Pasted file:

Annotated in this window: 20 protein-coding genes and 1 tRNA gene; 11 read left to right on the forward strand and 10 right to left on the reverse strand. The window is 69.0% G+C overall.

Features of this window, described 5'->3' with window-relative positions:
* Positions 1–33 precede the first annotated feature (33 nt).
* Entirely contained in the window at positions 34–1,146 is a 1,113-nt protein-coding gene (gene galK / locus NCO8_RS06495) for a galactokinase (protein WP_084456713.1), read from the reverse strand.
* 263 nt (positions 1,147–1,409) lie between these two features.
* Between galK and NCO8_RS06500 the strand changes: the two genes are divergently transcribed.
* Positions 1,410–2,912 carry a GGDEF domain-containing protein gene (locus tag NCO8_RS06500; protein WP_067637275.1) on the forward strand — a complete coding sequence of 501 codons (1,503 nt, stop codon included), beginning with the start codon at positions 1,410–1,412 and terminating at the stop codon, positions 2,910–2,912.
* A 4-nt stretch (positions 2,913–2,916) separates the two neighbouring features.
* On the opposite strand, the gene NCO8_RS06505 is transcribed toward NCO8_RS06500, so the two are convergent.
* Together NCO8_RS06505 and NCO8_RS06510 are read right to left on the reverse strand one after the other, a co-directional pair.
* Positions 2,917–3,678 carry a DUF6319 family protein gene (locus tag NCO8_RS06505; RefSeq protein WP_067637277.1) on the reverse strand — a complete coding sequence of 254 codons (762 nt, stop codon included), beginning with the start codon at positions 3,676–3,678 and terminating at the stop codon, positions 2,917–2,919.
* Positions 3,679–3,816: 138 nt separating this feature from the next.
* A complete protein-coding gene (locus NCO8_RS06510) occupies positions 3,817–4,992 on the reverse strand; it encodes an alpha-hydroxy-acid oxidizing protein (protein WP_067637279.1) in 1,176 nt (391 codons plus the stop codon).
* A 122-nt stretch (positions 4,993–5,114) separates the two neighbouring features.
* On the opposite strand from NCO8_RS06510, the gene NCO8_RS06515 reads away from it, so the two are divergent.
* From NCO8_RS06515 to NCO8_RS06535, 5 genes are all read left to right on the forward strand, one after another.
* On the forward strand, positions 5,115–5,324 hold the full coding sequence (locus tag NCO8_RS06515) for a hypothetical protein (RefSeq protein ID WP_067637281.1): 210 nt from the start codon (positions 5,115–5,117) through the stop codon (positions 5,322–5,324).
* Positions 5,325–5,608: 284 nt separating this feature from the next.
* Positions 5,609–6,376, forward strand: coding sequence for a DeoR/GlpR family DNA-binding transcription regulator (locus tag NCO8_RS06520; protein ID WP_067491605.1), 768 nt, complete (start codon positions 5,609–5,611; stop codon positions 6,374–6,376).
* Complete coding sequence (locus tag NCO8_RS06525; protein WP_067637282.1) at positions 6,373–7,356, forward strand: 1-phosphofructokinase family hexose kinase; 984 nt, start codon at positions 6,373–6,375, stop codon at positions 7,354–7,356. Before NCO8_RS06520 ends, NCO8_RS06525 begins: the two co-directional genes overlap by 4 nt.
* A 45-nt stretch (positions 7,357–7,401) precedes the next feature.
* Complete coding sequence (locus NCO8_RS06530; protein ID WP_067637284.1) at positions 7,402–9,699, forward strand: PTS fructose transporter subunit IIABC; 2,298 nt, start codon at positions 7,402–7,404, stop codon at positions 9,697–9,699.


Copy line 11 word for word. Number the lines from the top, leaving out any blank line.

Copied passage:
* Positions 2,917–3,678 carry a DUF6319 family protein gene (locus tag NCO8_RS06505; RefSeq protein WP_067637277.1) on the reverse strand — a complete coding sequence of 254 codons (762 nt, stop codon included), beginning with the start codon at positions 3,676–3,678 and terminating at the stop codon, positions 2,917–2,919.